I am just starting out too with my first novel, Lovesick. You have come to my website so you may be considering downloading a copy. In common with some of the best-sellers listed above, Lovesick’s central theme is obsession and develops into a chilling tale of urban terror.

I’m not suggesting you should choose my novel over some of the great writers listed above. They are tried and tested after all, but of course were you to download a copy of Lovesick too, I would be honoured to be included amongst such eminent company.

Serial Killers – We’re stuck with them

Serial Killers are often a source of fascination in fiction because of course they have been created that way by the writer. Hannibal Lecter and Gretchen Lowell are two of my favourites.  Lecter is an erudite man, a connoisseur of art, music, fine food and wine.  What’s not to like?  Well, maybe his unfortunate appetite for human flesh is a tad disappointing.

Lowell is as fiendishly clever as she is beautiful and just when she’s close enough for you to smell lilacs, she’ll whip out your spleen before you’ve had time to blink – but then of course, no one’s perfect, and look how tenderly she tortures Archie.

Real serial killers are anything but the glamorous, charismatic creatures of fiction of course.  Peter Sutcliff was a hen-pecked lorry driver who killed thirteen women and attempted to kill seven more.  Fred West, a wooly-haired, gap-toothed wearer of nasty sweaters, was purportedly a manual worker of low intelligence, who along with his overweight, bespectacled sidekick, still managed to carry out what must be the most heinous British crimes of this century and become one of this country’s most notorious serial killers of all time.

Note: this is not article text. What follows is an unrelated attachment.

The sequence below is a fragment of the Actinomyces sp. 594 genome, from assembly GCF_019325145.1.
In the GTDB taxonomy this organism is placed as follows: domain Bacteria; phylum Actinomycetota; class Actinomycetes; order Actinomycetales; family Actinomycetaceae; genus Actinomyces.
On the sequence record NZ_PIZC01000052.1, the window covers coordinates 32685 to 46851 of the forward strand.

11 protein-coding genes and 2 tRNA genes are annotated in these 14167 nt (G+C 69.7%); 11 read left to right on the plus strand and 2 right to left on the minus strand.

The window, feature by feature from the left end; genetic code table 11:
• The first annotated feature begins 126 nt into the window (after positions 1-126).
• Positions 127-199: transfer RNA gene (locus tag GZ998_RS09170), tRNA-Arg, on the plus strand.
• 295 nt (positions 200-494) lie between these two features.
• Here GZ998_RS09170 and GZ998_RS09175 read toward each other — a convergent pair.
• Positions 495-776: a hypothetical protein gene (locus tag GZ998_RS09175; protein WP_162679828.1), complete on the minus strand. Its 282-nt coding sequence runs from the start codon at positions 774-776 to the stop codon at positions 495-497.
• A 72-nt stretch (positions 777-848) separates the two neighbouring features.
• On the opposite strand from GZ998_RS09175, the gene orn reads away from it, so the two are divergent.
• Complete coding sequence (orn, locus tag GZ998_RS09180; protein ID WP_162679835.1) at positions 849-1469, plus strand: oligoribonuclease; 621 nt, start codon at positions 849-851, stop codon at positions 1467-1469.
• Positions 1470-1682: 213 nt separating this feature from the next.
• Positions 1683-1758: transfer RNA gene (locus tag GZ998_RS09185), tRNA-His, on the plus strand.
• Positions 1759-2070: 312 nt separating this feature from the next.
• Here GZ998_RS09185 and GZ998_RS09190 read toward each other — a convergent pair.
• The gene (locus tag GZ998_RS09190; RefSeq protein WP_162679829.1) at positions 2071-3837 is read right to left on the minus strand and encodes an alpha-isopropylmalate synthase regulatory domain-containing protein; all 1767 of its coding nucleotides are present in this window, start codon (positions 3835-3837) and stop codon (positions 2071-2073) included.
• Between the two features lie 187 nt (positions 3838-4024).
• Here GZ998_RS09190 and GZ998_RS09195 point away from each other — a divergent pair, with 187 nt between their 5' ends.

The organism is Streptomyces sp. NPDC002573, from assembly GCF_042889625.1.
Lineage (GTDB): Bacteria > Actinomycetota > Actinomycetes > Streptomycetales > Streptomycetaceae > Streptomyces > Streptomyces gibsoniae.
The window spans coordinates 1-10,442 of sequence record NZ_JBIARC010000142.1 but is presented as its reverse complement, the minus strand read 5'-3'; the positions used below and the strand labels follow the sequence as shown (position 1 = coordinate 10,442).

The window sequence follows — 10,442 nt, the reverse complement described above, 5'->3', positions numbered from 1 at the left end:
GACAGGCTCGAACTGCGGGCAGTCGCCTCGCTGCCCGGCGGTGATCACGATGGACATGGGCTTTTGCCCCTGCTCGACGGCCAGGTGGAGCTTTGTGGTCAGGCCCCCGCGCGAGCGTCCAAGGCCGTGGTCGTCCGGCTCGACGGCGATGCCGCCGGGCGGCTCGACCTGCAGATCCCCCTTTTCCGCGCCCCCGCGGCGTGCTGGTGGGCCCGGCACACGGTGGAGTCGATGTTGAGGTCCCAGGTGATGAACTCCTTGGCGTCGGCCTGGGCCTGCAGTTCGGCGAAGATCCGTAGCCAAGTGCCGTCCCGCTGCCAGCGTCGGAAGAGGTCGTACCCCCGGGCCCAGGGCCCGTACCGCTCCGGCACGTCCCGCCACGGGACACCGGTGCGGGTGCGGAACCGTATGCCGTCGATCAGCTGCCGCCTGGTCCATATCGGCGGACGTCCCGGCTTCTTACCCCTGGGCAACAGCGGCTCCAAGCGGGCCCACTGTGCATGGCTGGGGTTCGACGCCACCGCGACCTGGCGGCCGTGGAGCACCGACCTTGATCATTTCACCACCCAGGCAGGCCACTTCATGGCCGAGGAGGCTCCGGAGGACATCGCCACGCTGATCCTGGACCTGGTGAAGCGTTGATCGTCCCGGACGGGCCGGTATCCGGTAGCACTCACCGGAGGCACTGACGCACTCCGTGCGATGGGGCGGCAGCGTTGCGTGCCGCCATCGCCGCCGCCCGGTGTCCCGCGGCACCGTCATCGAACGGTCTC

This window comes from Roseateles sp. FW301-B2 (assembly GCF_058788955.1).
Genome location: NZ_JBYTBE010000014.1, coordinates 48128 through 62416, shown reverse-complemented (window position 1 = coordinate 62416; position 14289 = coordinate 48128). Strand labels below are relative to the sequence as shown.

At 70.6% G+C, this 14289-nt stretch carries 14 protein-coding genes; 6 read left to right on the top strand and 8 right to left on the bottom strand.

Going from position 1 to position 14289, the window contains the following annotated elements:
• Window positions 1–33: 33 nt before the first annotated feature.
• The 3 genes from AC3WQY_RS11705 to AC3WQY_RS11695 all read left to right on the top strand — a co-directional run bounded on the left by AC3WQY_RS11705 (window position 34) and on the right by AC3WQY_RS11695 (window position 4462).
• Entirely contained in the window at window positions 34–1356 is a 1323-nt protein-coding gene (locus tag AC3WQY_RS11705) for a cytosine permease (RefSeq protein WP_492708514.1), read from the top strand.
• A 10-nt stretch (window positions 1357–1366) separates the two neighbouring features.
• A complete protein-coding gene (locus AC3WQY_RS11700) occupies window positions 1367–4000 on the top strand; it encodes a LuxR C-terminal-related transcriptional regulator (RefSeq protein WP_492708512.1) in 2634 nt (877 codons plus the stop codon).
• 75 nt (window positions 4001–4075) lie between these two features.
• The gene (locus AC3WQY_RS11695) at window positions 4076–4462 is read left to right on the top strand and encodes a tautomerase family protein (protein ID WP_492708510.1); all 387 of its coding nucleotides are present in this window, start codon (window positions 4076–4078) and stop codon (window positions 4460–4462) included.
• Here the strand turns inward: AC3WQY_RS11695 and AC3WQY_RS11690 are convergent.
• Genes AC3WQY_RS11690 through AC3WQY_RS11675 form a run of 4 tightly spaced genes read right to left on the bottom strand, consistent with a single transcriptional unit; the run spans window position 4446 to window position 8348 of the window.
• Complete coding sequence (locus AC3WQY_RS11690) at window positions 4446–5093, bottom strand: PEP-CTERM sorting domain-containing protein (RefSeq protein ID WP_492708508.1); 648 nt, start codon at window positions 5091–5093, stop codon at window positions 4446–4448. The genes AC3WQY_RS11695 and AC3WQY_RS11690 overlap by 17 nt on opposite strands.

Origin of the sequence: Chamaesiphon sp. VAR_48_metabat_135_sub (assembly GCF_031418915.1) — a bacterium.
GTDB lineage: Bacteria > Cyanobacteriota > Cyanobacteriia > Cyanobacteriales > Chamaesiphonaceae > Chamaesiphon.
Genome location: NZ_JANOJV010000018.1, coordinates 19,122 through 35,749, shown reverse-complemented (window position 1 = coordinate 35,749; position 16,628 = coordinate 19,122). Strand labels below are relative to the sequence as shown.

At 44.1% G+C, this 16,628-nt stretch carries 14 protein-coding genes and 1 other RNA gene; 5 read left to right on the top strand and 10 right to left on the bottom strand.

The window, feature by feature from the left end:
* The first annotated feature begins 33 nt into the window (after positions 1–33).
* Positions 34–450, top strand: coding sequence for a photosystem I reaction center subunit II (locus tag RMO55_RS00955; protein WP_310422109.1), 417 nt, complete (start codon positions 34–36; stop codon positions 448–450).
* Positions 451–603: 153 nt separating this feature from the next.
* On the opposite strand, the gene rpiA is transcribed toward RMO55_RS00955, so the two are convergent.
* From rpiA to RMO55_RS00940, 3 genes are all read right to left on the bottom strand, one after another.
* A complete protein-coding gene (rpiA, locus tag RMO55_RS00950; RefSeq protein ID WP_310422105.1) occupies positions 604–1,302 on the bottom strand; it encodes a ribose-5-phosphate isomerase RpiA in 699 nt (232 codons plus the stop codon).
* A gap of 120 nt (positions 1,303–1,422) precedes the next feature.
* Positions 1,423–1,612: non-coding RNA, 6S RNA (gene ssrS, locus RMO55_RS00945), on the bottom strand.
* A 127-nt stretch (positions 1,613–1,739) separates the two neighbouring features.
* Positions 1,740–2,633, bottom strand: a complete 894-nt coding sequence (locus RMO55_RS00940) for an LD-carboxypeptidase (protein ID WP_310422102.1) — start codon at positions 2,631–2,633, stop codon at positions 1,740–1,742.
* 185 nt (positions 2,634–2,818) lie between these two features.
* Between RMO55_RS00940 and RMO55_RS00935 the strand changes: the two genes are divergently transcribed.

Emerging from the past and the swirling fogs of Victorian London is the most notorious and romanticised serial killer of them all, the Whitechapel Murderer, better known as Jack the Ripper.

Jack is credited as being Britain’s first modern serial killer and for decades his crimes have inspired both horror and intrigue.  Speculation about the identity of this killer has lasted for over a century and there is a long list of eclectic suspects.  In the frame at various times has been the Duke of Clarence, artist Walter Sickert, poet Francis Thompson and Sir John Williams, Queen Victoria’s obstetrician.  As all the murders were carried out long before the invention of DNA it is highly unlikely we will ever know his true identity – and it’s probably just as well.  Illustrators at the time often depicted him as a deranged toff, going about his dark deeds in a top hat and swirling cloak, and who amongst us wouldn’t be disappointed to learn that his identity was much more mundane? That this particular serial killer was in reality a Polish migrant or a lowly sailor?  If Jack had been apprehended and this proven to be the case, he and his dreadful crimes would have been forgotten a long, long time ago.

The Love of Fear

If you’ve come to this website to download a copy of Lovesick, you must be amongst the large percentage of the world’s population who enjoy being scared.

Weird isn’t it that people will pay good money to be frightened, either watching a horror film like The Hitcher, reading a scary thriller or taking the SAW ride at Thorpe Park?

Whilst reading Stephen King’s novel, Pet Sematary, I had to resort to putting the book outside my bedroom door each night before I turned off the light as I was too terrified to keep it in the room while I slept. Crazy, illogical, but nevertheless, it’s what I did.

Perhaps the love of fear stems from our childhood.  Being thrown into the air and caught, someone jumping out at you and shouting, boo! Childish games that formulate a link between fear and fun in our young subconscious mind.

Perhaps also, the love of fear draws us into exploring just how we might handle fear or violence if, God forbid, it ever came our way in real life.

Finally the love of fear is what brought you to my website.  Enjoy!